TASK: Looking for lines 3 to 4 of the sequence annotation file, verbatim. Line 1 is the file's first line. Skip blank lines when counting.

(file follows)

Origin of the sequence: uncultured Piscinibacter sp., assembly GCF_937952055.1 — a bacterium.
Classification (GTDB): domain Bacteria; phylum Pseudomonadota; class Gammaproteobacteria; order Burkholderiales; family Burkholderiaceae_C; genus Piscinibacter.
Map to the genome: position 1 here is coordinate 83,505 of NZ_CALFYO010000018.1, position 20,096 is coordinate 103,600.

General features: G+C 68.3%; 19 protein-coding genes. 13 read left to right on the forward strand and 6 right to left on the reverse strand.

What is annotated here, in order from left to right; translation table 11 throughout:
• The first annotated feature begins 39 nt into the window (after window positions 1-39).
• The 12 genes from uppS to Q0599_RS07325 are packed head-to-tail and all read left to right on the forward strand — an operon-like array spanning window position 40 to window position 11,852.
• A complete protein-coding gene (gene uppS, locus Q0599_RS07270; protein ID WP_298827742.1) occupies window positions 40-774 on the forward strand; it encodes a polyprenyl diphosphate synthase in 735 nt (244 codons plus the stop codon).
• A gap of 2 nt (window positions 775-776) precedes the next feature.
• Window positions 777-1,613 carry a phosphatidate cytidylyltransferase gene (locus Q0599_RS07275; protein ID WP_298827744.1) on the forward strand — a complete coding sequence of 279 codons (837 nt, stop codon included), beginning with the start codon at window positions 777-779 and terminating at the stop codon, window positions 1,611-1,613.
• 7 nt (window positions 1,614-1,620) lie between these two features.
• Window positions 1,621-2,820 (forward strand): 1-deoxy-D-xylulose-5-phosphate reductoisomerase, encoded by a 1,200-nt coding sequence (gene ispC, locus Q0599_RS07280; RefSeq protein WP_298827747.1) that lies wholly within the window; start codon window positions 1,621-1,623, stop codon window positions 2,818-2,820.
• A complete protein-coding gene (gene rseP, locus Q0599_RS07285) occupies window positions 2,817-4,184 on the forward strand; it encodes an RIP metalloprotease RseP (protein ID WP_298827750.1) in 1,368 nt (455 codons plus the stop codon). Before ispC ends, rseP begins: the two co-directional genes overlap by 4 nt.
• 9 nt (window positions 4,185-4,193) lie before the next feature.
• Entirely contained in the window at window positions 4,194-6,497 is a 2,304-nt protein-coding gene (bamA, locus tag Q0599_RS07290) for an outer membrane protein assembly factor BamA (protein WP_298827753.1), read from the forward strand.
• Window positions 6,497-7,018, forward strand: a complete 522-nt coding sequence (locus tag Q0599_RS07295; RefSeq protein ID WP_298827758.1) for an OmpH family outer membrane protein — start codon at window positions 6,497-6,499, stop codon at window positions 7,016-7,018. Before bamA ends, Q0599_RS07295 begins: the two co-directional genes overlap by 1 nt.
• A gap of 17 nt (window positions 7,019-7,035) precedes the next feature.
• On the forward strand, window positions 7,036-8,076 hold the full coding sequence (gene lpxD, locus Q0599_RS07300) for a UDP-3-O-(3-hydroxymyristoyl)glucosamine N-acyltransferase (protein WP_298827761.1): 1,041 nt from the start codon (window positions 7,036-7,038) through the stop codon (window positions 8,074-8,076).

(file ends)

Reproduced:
Map to the genome: position 1 here is coordinate 83,505 of NZ_CALFYO010000018.1, position 20,096 is coordinate 103,600.

General features: G+C 68.3%; 19 protein-coding genes. 13 read left to right on the forward strand and 6 right to left on the reverse strand.